Politecnico di Torino  
Academic Year 2017/18  
02OKEND, 02OKEMW Monte Carlo methods, safety and risk analysis 

Master of sciencelevel of the Bologna process in Energy And Nuclear Engineering  Torino Master of sciencelevel of the Bologna process in Chemical And Sustainable Processes Engineering  Torino 





Subject fundamentals
The course is divided in two parts. In the first part, concerning statistical methods and Monte Carlo techniques, the fundamentals of probability and statistics are given, the Monte Carlo method is introduced and its possible applications to various technical fields are illustrated. The objective of this part of the course is to give the students the required knowledge to solve a technical problem with a statistical approach.
In the second part of the course, focused on risk analysis, the methodologies adopted for the improvement workers' safety and prevent/mitigate the risks associated to major accidents are presented in relations to different technological applications. Deterministic and statistical techniques adopted for risk analysis are presented and some specific information and procedures for the evaluation and management of major hazards in process plants are given (Seveso Directive). Lectures are complemented with exercise sessions where specific problems are analysed and worked out as applications of the theoretical presentations. The students are required to carry out independent activities on the subjects of the course and to present a written report on the work done. 
Expected learning outcomes
At the end of the course the student should:
 know the fundaments of probability and statistiscs and of the Monte Carlo method;  be able to apply the Monte Carlo method for the solution of problems in different fields of application, including risk analysis  be able to provide the structure of the risk analysis in the industrial field, identifiying relevant hazards, defining the expected accidental sequences, estimating their probability, and assessing, by simplified tools, the related consequences.  be able to suggest prevention and mitigation measures to reach an acceptable risk level. 
Prerequisites / Assumed knowledge
Basic concepts of mathematics, chemistry and physics as obtained in the bachelor's degree program, concepts on process plants, thermalhydraulics and fluid dynamics.

Contents
FIRST PART  MONTE CARLO METHODS
a. Concept of probability and its properties b. Probability density functions, expected value and variance c. Simulation of random event  sample average d. Techebycheff inequality and Central Limit Theorem e. Statistical laws of interest for applications in the energy engineering field f. Properties of correlated statistical quantities a. Origin ad motivations b. discrete and continuous random walk c. Applications of the Monte Carlo method to engineering problems (e.g. radiative heat transfer, evaluation of performance of energy plants) SECOND PART  SAFETY AND RISK ANALYSIS a. Hazard identification b. Methodologies for the reliability assessment of complex systems, c. Methodologies for the study of accidental sequences, d. Risk Assessment, a. EU and Italian legislation, b. Description of accidental phenomena by simple methods (loss of containment, fires, explosions, gas dispersion), c. Vulnerability analysis, d. Emergency planning.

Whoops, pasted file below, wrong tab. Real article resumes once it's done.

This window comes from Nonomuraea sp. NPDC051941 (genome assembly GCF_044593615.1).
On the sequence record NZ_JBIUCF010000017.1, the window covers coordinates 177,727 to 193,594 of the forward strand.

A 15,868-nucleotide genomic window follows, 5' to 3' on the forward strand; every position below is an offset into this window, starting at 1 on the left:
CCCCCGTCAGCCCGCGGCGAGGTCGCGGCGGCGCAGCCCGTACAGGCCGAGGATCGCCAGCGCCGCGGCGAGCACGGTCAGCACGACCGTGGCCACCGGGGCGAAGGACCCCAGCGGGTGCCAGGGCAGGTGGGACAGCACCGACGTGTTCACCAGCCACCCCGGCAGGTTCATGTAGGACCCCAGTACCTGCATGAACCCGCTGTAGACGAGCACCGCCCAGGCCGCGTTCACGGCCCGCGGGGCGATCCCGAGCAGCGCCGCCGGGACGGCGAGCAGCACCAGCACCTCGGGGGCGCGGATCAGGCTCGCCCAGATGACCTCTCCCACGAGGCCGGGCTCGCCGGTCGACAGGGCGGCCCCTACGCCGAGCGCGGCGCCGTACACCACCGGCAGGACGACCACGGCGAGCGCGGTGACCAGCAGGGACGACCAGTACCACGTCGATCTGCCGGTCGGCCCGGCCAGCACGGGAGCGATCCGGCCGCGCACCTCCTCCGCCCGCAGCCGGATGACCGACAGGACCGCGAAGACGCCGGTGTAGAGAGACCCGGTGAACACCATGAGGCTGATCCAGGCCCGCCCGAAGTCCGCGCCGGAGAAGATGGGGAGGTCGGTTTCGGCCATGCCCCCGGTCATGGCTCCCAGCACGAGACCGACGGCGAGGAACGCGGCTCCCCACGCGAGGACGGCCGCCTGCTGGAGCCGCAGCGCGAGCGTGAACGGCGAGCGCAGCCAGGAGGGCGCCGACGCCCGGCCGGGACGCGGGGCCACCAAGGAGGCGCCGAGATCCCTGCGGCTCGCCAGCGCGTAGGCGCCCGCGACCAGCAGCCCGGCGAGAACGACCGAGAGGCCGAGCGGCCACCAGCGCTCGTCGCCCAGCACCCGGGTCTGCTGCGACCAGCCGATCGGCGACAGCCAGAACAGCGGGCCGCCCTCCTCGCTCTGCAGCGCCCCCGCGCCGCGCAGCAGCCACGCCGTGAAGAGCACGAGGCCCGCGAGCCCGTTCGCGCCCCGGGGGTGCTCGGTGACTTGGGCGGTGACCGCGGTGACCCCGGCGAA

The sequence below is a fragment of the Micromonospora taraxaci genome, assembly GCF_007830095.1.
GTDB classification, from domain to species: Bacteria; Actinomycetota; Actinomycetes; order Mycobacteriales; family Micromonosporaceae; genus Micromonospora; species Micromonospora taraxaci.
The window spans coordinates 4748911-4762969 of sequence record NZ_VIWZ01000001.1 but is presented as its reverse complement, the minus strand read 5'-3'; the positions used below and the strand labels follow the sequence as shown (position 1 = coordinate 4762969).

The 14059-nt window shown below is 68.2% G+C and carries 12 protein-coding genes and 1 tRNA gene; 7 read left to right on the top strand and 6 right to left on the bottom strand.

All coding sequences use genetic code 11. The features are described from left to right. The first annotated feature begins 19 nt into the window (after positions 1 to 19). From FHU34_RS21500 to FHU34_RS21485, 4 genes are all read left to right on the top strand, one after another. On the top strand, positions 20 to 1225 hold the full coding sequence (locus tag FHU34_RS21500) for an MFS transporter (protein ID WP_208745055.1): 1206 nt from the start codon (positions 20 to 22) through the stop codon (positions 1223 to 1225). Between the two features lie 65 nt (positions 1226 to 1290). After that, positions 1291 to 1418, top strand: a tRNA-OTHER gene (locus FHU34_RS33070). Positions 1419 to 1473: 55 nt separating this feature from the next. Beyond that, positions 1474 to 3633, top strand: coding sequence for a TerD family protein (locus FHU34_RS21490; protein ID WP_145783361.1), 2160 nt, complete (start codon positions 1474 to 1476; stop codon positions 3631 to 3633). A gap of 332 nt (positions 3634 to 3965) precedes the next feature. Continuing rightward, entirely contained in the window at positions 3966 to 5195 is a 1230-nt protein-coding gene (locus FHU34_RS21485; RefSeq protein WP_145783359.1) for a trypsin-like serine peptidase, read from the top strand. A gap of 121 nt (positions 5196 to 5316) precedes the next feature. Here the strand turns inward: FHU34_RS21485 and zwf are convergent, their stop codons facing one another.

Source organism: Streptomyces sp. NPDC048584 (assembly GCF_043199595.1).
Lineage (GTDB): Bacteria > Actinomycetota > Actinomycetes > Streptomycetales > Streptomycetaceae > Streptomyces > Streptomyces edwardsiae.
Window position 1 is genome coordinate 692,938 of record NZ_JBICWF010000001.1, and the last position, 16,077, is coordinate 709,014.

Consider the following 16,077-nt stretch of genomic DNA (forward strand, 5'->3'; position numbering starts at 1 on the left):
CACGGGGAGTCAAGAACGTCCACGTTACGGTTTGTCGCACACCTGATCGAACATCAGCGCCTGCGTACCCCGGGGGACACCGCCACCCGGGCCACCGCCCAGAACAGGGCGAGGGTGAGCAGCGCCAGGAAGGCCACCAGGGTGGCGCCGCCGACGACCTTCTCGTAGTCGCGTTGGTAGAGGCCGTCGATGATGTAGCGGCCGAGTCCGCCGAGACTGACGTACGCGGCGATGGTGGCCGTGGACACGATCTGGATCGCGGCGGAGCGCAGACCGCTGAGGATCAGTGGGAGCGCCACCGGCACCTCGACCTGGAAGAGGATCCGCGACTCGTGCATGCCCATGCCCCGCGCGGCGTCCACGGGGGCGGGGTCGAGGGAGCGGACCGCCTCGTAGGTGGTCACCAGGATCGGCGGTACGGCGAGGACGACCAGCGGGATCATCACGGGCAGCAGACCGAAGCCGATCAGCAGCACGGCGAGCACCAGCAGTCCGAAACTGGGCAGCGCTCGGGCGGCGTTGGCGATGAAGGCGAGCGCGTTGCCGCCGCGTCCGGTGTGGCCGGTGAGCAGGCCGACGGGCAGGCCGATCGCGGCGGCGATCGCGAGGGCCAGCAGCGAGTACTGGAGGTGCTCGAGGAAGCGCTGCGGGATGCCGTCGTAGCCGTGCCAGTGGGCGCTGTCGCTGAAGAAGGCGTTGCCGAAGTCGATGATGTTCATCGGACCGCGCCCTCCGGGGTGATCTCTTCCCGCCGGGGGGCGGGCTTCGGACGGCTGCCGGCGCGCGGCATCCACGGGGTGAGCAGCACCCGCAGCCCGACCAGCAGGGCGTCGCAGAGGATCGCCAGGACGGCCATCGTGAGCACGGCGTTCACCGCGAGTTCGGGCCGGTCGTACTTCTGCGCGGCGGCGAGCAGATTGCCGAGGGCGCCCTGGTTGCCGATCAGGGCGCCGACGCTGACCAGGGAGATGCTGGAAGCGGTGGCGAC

Delivery modes
FIRST PART – MONTE CARLO METHODS
All the concepts explained during lectures are applied directly by the professor during the exercise session in class. The students are given suggestions for further individual exercises to be carried out at home. SECOND PART  SAFETY AND RISK ANALYSIS Students have to apply the content of the lectures to perform a safety assessment of a part of a real industrial plant. They have to prepare a report describing the analysis performed, that will be discussed during the final examination. 
Texts, readings, handouts and other learning resources
FIRST PART – MONTE CARLO METHODS
 G. Vicario and R. Levi, Statistica e probabilità per ingegneri, Progetto Leonardo, Bologna, 2001  S. M. Ross, Introduction to probability and statistics for engineers and scientists, Wiley, New York, 1987  Lux and L. Koblinger, Monte Carlo particle transport methods : neutron and photon calculations, CRC, Boca Raton, 1991.  Lecture notes provided by the professor SECOND PART  SAFETY AND RISK ANALYSIS The professor provides a booklet and the set of slides used in class during lectures 
Assessment and grading criteria
FIRST PART – MONTE CARLO METHODS
The exam is at the computer (in PoliTO LAIB). The students are requested to solve some exercises, ranging from basic statistics to applications of the Monte Carlo method to simplified problems. The grade obtained by the exercise part can be modified (max +4 points, min 2 points, not compulsory) by answering to two theoretical questions provided at the end of the exercise part. SECOND PART  SAFETY AND RISK ANALYSIS The final exam is organised as a written text that is mandatory. In the written text students have to develop some exercises in order to demonstrate their ability in applying theory and solve practical problems related to safety and risk assessment. The maximum grade that can be obtained in the written test is 27/30. Student can ask, at the beginning of the course, to enroll for the Project Work, a practical application of Risk Analysis to a portion of a real plant. The Project Work must be made in team working with other 2 or 3 students. Project work will be discussed by an oral exam, planned when the written test has been already passed. The oral discussion of the Project Work can add maximum 3/30 marks. FINAL MARK The final mark of the exam is evaluated as the average of the marks obtained in the two parts of the exam, i.e. Monte Carlo Methods and Safety and Risk Analysis, rounded to the upper integer.